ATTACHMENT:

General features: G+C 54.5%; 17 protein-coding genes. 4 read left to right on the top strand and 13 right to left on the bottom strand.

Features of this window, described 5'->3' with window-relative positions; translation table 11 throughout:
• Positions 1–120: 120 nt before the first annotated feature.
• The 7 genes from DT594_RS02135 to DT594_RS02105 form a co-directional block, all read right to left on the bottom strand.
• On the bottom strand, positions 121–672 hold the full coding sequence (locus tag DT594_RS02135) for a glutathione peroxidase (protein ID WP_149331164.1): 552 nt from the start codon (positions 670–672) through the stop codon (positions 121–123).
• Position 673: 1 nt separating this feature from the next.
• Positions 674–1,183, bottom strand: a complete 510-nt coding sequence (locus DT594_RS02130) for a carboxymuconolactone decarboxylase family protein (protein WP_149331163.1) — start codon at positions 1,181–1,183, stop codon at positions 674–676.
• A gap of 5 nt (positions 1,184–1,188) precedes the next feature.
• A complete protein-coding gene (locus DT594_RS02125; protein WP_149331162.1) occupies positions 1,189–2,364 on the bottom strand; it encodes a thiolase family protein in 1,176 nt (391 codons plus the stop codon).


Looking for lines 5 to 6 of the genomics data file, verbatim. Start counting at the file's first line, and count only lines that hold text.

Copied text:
• On the bottom strand, positions 121–672 hold the full coding sequence (locus tag DT594_RS02135) for a glutathione peroxidase (protein ID WP_149331164.1): 552 nt from the start codon (positions 670–672) through the stop codon (positions 121–123).
• Position 673: 1 nt separating this feature from the next.